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Environmental Health - Toxic Substances

Toxics Program Remediation Activities

Solvent Plume Source Removal Test (Fenton's Reagent)

Type
  • Testing of Remediation Technologies
  • Performance Monitoring
Location Naval Submarine Base Kings Bay, Georgia
Partners
Technology
Contaminants Perchloroethylene (PCE)
Description
Concentrations of vinyl chloride in the Kings Bay, Georgia, plume, November 1998. Vinyl chloride is a very toxic byproduct of the incomplete degradation of perchloroethylene (from USGS Circular 1303)
Concentrations of vinyl chloride in the Kings Bay, Georgia, plume, November 1998. Vinyl chloride is a very toxic byproduct of the incomplete degradation of perchloroethylene (from USGS Circular 1303)
(Click on image for larger version)
Remediation of a plume of perchloroethylene (PCE) at Naval Submarine Base Kings Bay, Georgia, has been achieved by combining source-area removal and natural attenuation. PCE in the source area, an old landfill, was removed by in-situ chemical oxidation with Fenton's reagent. Fenton's reagent was injected into the subsurface through an array of injection wells. USGS scientists estimate that the plume will diminish to below regulatory thresholds in less than 5 years. This technology has reduced the time to remediate the site from 35 years (with the previous pump-and-treat system) to approximately 5 years. This, in turn, has lowered lifetime remediation costs at the site from $30 million to approximately $5 million.

USGS involvement with the Fenton's injection test at Kings Bay was to:

  • locate the source area with direct-push technology and field gas chromatography methods,
  • determine the source-area contaminant concentration that could remain after the Fenton's test, based on the natural attenuation capacity of the system, and
  • monitor the microbial population at the site before, during, and after Fenton's treatment to observe how contaminant degradation was affected by the treatment.

Water-quality monitoring data from the landfill site are being used to evaluate the ability of the Natural Attenuation Software (NAS) package to estimate cleanup times associated with combining the remediation of a contaminant source-area with using Monitored Natural Attenuation (MNA) to remediate the remaining downgradient contaminant plume. This site is one of eight demonstration sites that make up a diverse set of geologic, hydraulic, and geochemical environments. The evaluation is being conducted by the U.S. Navy, Virginia Polytechnic Institute and State University (Virginia Tech), and U.S. Geological Survey (USGS), with funding from the Environmental Security Technology Certification Program (ESTCP).

USGS scientist examining an outcrop of organic-rich sediment that drives sustainable natural attenuation of a chlorinated-solvents plume in the ground-water system underlying Kings Bay, GA
USGS scientist examining an outcrop of organic-rich sediment that drives sustainable natural attenuation of a chlorinated-solvents plume in the ground-water system underlying Kings Bay, GA
(Click on image for larger version)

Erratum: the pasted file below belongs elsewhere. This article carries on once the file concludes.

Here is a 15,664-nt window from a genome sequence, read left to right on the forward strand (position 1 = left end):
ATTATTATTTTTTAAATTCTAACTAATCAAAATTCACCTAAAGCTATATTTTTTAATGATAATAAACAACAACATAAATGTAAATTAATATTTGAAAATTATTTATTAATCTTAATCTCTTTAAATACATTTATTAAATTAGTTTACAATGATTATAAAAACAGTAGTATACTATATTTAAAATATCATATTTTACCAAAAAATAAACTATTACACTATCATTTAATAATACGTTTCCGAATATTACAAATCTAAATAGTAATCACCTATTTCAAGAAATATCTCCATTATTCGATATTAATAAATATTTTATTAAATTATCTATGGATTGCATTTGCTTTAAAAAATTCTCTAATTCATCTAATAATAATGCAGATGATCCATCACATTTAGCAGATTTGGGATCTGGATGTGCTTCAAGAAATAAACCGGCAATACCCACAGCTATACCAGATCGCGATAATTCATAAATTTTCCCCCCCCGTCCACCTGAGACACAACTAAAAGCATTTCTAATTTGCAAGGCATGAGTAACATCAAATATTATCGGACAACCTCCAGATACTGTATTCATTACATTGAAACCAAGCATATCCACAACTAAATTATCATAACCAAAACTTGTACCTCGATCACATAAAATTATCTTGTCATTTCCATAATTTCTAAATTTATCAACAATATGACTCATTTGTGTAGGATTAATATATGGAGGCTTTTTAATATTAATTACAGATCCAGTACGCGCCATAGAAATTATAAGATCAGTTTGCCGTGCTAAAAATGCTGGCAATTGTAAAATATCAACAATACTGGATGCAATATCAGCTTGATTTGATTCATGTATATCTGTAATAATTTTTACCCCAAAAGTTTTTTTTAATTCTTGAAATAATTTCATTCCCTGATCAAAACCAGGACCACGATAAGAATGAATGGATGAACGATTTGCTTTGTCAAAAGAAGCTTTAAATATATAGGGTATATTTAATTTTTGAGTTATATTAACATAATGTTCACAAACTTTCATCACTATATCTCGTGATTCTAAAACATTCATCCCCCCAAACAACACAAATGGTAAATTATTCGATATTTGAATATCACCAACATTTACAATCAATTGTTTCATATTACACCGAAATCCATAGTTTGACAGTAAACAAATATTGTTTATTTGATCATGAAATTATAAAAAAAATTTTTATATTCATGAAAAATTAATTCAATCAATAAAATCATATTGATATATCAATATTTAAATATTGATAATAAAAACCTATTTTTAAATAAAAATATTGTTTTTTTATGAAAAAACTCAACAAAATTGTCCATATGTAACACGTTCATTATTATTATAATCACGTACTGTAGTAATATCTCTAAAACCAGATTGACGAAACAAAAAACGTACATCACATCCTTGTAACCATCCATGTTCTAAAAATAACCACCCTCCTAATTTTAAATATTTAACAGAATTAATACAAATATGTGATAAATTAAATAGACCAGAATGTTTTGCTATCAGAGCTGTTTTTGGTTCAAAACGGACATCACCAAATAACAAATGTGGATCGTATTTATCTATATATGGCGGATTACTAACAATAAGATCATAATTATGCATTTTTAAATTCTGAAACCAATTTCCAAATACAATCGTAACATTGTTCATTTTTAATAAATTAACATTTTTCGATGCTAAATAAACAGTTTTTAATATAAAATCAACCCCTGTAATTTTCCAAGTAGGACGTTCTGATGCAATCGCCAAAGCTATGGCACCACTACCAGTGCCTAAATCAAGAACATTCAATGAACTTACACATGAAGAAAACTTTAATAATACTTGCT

This site was also featured as a case study in A framework for assessing the sustainability of monitored natural attenuation: U.S. Geological Survey Circular 1303. The framework presents methods to assess the sustainability of natural attenuation at toxic waste cleanup sites, such as the Kings Bay site. The framework provides environmental planners and managers with a quantitative framework for insuring the sustainability of natural attenuation when it is used as a component of waste management strategies.

More Information
Contact Frank Chapelle, South Carolina Water Science Center, Columbia, SC,
Publications

Chapelle, Frank, Bradley, Paul, and Casey, Clifton, 2004, Accelerated cleanup follows Fenton's ISCO and substrate addition: Technology News and Trends, EPA Technology Innovation Program online newsletter, December 2004.

Chapelle, F.H., and Bradley, P.M., 1998, Selecting remediation goals by assessing the natural attenuation capacity of ground-water systems: Bioremediation Journal, v. 2, no. 3-4, p. 227-238.

Chapelle, F.H., and Bradley, P.M., 1999, Selecting remediation goals by assessing the natural attenuation capacity of ground-water systems, in Morganwalp, D.W., and Buxton, H.T., eds., U.S. Geological Survey Toxic Substances Hydrology Program--Proceedings of the Technical Meeting, Charleston, South Carolina, March 8-12, 1999--Volume 3 of 3--Subsurface Contamination from Point Sources: U.S. Geological Survey Water-Resources Investigations Report 99-4018C, p. 7-19.

Chapelle, F.H., Novak, J.T., Parker, J.C., Campbell, B.G., and Widdowson, M.A., 2007, A framework for assessing the sustainability of monitored natural attenuation: U.S. Geological Survey Circular 1303, 46 p.

Links

Other Toxics Program In-Situ Chemical Oxidation Projects

Other USGS In-Situ Chemical Oxidation Projects

Toxics Program Landfill Remediation Projects

Other USGS Landfill Remediation Studies

Natural Attenuation Software (NAS) Information

Back to Toxics Program Remediation Activities Index

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Page Last Modified: Tuesday, 30-Jul-2013 12:24:35 EDT